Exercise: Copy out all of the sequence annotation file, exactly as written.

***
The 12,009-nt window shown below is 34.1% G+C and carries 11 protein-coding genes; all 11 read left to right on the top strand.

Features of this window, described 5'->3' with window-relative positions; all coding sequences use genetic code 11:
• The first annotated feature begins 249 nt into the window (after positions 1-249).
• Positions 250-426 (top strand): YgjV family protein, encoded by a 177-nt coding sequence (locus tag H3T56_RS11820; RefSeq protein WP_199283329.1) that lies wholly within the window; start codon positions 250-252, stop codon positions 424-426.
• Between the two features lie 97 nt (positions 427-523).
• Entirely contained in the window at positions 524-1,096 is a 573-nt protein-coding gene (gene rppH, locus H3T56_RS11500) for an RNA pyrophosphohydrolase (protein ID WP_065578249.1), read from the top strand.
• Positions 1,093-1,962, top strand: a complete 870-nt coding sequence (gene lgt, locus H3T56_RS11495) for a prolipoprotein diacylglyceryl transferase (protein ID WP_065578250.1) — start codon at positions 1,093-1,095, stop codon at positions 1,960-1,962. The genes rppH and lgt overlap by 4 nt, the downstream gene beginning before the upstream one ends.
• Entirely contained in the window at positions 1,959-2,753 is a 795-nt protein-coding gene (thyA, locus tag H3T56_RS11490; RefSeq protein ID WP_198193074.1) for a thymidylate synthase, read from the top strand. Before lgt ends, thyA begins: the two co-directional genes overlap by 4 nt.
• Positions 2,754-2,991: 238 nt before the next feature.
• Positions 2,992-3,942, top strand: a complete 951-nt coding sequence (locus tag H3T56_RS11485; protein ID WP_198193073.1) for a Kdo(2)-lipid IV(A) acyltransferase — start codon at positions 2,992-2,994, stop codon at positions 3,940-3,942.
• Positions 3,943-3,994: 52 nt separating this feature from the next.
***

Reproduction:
The 12,009-nt window shown below is 34.1% G+C and carries 11 protein-coding genes; all 11 read left to right on the top strand.

Features of this window, described 5'->3' with window-relative positions; all coding sequences use genetic code 11:
• The first annotated feature begins 249 nt into the window (after positions 1-249).
• Positions 250-426 (top strand): YgjV family protein, encoded by a 177-nt coding sequence (locus tag H3T56_RS11820; RefSeq protein WP_199283329.1) that lies wholly within the window; start codon positions 250-252, stop codon positions 424-426.
• Between the two features lie 97 nt (positions 427-523).
• Entirely contained in the window at positions 524-1,096 is a 573-nt protein-coding gene (gene rppH, locus H3T56_RS11500) for an RNA pyrophosphohydrolase (protein ID WP_065578249.1), read from the top strand.
• Positions 1,093-1,962, top strand: a complete 870-nt coding sequence (gene lgt, locus H3T56_RS11495) for a prolipoprotein diacylglyceryl transferase (protein ID WP_065578250.1) — start codon at positions 1,093-1,095, stop codon at positions 1,960-1,962. The genes rppH and lgt overlap by 4 nt, the downstream gene beginning before the upstream one ends.
• Entirely contained in the window at positions 1,959-2,753 is a 795-nt protein-coding gene (thyA, locus tag H3T56_RS11490; RefSeq protein ID WP_198193074.1) for a thymidylate synthase, read from the top strand. Before lgt ends, thyA begins: the two co-directional genes overlap by 4 nt.
• Positions 2,754-2,991: 238 nt before the next feature.
• Positions 2,992-3,942, top strand: a complete 951-nt coding sequence (locus tag H3T56_RS11485; protein ID WP_198193073.1) for a Kdo(2)-lipid IV(A) acyltransferase — start codon at positions 2,992-2,994, stop codon at positions 3,940-3,942.
• Positions 3,943-3,994: 52 nt separating this feature from the next.